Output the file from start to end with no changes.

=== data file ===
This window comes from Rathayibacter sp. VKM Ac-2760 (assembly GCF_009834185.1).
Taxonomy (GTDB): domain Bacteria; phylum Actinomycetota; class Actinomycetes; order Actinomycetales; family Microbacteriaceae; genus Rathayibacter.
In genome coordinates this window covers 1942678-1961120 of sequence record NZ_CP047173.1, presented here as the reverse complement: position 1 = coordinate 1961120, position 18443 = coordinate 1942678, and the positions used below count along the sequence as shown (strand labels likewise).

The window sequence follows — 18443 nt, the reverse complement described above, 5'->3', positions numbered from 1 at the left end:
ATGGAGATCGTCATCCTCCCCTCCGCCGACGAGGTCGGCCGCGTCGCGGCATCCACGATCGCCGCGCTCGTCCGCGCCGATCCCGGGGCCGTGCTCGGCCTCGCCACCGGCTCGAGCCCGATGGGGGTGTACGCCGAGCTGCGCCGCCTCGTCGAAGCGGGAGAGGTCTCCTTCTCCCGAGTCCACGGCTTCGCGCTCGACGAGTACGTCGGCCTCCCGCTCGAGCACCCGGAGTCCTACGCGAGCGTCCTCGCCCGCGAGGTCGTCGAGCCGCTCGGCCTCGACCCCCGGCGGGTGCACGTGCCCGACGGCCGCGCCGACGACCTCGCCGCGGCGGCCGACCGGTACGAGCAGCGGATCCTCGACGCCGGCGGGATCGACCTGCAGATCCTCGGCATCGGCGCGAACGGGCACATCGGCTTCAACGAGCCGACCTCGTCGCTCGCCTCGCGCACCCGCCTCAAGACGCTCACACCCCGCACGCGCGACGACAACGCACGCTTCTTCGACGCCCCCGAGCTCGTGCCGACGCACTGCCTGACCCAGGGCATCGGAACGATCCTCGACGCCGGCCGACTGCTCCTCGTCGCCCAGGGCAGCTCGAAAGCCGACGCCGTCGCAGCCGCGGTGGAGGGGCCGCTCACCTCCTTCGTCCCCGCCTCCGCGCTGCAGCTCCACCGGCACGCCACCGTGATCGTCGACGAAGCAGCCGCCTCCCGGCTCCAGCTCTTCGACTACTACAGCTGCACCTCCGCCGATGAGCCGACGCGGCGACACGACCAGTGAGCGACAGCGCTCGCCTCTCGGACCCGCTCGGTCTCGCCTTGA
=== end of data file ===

This window comes from Rathayibacter sp. VKM Ac-2760 (assembly GCF_009834185.1).
Taxonomy (GTDB): domain Bacteria; phylum Actinomycetota; class Actinomycetes; order Actinomycetales; family Microbacteriaceae; genus Rathayibacter.
In genome coordinates this window covers 1942678-1961120 of sequence record NZ_CP047173.1, presented here as the reverse complement: position 1 = coordinate 1961120, position 18443 = coordinate 1942678, and the positions used below count along the sequence as shown (strand labels likewise).

The window sequence follows — 18443 nt, the reverse complement described above, 5'->3', positions numbered from 1 at the left end:
ATGGAGATCGTCATCCTCCCCTCCGCCGACGAGGTCGGCCGCGTCGCGGCATCCACGATCGCCGCGCTCGTCCGCGCCGATCCCGGGGCCGTGCTCGGCCTCGCCACCGGCTCGAGCCCGATGGGGGTGTACGCCGAGCTGCGCCGCCTCGTCGAAGCGGGAGAGGTCTCCTTCTCCCGAGTCCACGGCTTCGCGCTCGACGAGTACGTCGGCCTCCCGCTCGAGCACCCGGAGTCCTACGCGAGCGTCCTCGCCCGCGAGGTCGTCGAGCCGCTCGGCCTCGACCCCCGGCGGGTGCACGTGCCCGACGGCCGCGCCGACGACCTCGCCGCGGCGGCCGACCGGTACGAGCAGCGGATCCTCGACGCCGGCGGGATCGACCTGCAGATCCTCGGCATCGGCGCGAACGGGCACATCGGCTTCAACGAGCCGACCTCGTCGCTCGCCTCGCGCACCCGCCTCAAGACGCTCACACCCCGCACGCGCGACGACAACGCACGCTTCTTCGACGCCCCCGAGCTCGTGCCGACGCACTGCCTGACCCAGGGCATCGGAACGATCCTCGACGCCGGCCGACTGCTCCTCGTCGCCCAGGGCAGCTCGAAAGCCGACGCCGTCGCAGCCGCGGTGGAGGGGCCGCTCACCTCCTTCGTCCCCGCCTCCGCGCTGCAGCTCCACCGGCACGCCACCGTGATCGTCGACGAAGCAGCCGCCTCCCGGCTCCAGCTCTTCGACTACTACAGCTGCACCTCCGCCGATGAGCCGACGCGGCGACACGACCAGTGAGCGACAGCGCTCGCCTCTCGGACCCGCTCGGTCTCGCCTTGA